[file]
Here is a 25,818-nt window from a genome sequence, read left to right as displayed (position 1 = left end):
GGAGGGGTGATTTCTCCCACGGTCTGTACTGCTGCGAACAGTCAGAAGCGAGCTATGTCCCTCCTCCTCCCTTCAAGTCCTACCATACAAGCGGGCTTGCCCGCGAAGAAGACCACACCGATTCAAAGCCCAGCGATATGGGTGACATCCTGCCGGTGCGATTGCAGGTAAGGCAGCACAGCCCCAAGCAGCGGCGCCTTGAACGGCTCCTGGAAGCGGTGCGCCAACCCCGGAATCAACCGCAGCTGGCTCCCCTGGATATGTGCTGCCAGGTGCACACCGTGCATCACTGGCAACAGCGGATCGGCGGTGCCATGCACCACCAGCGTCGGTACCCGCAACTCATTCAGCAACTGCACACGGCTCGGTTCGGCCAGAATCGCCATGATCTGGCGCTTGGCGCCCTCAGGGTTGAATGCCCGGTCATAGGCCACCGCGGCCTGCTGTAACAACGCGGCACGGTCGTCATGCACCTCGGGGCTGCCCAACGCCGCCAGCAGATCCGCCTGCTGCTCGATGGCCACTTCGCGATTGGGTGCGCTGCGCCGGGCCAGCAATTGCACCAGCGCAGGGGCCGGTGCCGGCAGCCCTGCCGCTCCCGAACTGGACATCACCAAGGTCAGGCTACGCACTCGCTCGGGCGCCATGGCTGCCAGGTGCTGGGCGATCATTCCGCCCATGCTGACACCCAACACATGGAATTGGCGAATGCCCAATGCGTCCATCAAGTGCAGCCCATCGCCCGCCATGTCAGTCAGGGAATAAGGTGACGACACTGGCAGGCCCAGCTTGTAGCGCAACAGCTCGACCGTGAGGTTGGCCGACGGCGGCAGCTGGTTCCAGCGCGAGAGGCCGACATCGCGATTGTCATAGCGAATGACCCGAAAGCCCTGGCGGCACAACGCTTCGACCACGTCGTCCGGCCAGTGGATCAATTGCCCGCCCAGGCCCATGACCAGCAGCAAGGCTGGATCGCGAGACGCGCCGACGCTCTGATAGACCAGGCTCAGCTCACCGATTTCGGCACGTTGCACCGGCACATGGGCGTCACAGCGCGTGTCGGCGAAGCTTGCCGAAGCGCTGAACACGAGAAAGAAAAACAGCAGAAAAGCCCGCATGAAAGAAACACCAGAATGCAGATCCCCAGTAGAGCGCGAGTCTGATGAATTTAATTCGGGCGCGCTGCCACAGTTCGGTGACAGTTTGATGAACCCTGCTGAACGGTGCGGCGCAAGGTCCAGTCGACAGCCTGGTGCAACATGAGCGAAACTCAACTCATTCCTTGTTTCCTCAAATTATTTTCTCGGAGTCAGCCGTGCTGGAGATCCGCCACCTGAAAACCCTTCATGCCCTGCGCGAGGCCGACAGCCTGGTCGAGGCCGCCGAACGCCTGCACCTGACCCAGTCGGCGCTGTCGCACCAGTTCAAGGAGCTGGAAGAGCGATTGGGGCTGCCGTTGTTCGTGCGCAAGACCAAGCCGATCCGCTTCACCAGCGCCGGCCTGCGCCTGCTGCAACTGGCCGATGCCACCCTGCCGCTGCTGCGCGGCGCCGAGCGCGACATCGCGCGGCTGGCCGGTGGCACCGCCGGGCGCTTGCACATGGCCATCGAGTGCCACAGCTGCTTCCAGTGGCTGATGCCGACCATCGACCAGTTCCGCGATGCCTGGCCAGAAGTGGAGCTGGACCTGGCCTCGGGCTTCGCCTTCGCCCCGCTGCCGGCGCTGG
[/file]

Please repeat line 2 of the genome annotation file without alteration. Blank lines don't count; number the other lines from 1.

GGAGGGGTGATTTCTCCCACGGTCTGTACTGCTGCGAACAGTCAGAAGCGAGCTATGTCCCTCCTCCTCCCTTCAAGTCCTACCATACAAGCGGGCTTGCCCGCGAAGAAGACCACACCGATTCAAAGCCCAGCGATATGGGTGACATCCTGCCGGTGCGATTGCAGGTAAGGCAGCACAGCCCCAAGCAGCGGCGCCTTGAACGGCTCCTGGAAGCGGTGCGCCAACCCCGGAATCAACCGCAGCTGGCTCCCCTGGATATGTGCTGCCAGGTGCACACCGTGCATCACTGGCAACAGCGGATCGGCGGTGCCATGCACCACCAGCGTCGGTACCCGCAACTCATTCAGCAACTGCACACGGCTCGGTTCGGCCAGAATCGCCATGATCTGGCGCTTGGCGCCCTCAGGGTTGAATGCCCGGTCATAGGCCACCGCGGCCTGCTGTAACAACGCGGCACGGTCGTCATGCACCTCGGGGCTGCCCAACGCCGCCAGCAGATCCGCCTGCTGCTCGATGGCCACTTCGCGATTGGGTGCGCTGCGCCGGGCCAGCAATTGCACCAGCGCAGGGGCCGGTGCCGGCAGCCCTGCCGCTCCCGAACTGGACATCACCAAGGTCAGGCTACGCACTCGCTCGGGCGCCATGGCTGCCAGGTGCTGGGCGATCATTCCGCCCATGCTGACACCCAACACATGGAATTGGCGAATGCCCAATGCGTCCATCAAGTGCAGCCCATCGCCCGCCATGTCAGTCAGGGAATAAGGTGACGACACTGGCAGGCCCAGCTTGTAGCGCAACAGCTCGACCGTGAGGTTGGCCGACGGCGGCAGCTGGTTCCAGCGCGAGAGGCCGACATCGCGATTGTCATAGCGAATGACCCGAAAGCCCTGGCGGCACAACGCTTCGACCACGTCGTCCGGCCAGTGGATCAATTGCCCGCCCAGGCCCATGACCAGCAGCAAGGCTGGATCGCGAGACGCGCCGACGCTCTGATAGACCAGGCTCAGCTCACCGATTTCGGCACGTTGCACCGGCACATGGGCGTCACAGCGCGTGTCGGCGAAGCTTGCCGAAGCGCTGAACACGAGAAAGAAAAACAGCAGAAAAGCCCGCATGAAAGAAACACCAGAATGCAGATCCCCAGTAGAGCGCGAGTCTGATGAATTTAATTCGGGCGCGCTGCCACAGTTCGGTGACAGTTTGATGAACCCTGCTGAACGGTGCGGCGCAAGGTCCAGTCGACAGCCTGGTGCAACATGAGCGAAACTCAACTCATTCCTTGTTTCCTCAAATTATTTTCTCGGAGTCAGCCGTGCTGGAGATCCGCCACCTGAAAACCCTTCATGCCCTGCGCGAGGCCGACAGCCTGGTCGAGGCCGCCGAACGCCTGCACCTGACCCAGTCGGCGCTGTCGCACCAGTTCAAGGAGCTGGAAGAGCGATTGGGGCTGCCGTTGTTCGTGCGCAAGACCAAGCCGATCCGCTTCACCAGCGCCGGCCTGCGCCTGCTGCAACTGGCCGATGCCACCCTGCCGCTGCTGCGCGGCGCCGAGCGCGACATCGCGCGGCTGGCCGGTGGCACCGCCGGGCGCTTGCACATGGCCATCGAGTGCCACAGCTGCTTCCAGTGGCTGATGCCGACCATCGACCAGTTCCGCGATGCCTGGCCAGAAGTGGAGCTGGACCTGGCCTCGGGCTTCGCCTTCGCCCCGCTGCCGGCGCTGG